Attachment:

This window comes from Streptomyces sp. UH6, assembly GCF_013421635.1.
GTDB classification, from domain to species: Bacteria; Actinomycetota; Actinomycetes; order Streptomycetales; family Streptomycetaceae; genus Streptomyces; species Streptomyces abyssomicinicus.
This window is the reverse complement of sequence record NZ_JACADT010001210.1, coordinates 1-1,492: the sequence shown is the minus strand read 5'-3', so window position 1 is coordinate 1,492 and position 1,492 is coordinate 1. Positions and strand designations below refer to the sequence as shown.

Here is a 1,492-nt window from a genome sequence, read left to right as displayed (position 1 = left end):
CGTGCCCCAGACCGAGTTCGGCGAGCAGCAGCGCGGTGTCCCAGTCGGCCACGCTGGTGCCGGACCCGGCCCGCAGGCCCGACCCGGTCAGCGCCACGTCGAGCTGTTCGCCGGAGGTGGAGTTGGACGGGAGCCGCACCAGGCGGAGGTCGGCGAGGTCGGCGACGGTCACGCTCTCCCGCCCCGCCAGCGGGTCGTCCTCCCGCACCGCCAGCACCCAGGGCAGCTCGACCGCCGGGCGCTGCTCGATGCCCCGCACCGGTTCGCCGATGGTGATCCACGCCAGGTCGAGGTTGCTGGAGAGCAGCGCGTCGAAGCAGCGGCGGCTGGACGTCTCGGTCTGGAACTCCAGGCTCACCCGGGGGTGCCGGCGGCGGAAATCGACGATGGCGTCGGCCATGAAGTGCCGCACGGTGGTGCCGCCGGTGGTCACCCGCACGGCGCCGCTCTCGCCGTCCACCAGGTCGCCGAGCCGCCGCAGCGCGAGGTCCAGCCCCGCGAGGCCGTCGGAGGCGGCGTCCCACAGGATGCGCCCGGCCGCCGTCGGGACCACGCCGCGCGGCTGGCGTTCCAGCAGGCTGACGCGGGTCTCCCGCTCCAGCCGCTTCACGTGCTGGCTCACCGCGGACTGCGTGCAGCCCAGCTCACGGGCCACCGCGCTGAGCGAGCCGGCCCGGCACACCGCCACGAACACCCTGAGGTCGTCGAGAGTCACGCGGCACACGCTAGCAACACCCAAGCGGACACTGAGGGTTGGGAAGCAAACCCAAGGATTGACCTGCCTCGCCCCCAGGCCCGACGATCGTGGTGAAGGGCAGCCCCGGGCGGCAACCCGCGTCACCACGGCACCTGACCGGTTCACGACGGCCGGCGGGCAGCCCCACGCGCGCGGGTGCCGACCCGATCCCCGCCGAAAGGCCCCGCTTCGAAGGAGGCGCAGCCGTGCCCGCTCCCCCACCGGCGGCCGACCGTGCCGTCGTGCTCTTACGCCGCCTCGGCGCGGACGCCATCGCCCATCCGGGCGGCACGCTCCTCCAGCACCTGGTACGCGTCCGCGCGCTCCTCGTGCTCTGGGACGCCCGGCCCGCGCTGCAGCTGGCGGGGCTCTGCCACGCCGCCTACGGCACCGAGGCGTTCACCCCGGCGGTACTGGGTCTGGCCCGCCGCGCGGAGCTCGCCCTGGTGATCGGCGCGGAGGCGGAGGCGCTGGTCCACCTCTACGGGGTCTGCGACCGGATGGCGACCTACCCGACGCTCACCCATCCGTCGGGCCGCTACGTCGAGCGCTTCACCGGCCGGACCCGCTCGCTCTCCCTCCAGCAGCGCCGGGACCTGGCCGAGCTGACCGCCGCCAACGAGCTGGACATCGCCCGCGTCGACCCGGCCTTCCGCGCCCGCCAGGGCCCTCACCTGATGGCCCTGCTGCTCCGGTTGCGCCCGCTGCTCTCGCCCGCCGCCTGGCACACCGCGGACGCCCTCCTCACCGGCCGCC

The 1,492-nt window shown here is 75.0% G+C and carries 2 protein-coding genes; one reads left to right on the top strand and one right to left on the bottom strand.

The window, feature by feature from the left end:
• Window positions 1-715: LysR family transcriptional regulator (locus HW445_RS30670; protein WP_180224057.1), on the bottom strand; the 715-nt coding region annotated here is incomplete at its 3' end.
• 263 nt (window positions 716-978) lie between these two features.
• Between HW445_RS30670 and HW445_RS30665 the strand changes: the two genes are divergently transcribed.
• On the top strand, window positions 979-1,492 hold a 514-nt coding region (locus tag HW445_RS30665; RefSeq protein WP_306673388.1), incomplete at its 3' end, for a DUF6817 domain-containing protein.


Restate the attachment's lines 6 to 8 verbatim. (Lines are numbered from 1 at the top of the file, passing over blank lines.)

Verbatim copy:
The 1,492-nt window shown here is 75.0% G+C and carries 2 protein-coding genes; one reads left to right on the top strand and one right to left on the bottom strand.

The window, feature by feature from the left end:
• Window positions 1-715: LysR family transcriptional regulator (locus HW445_RS30670; protein WP_180224057.1), on the bottom strand; the 715-nt coding region annotated here is incomplete at its 3' end.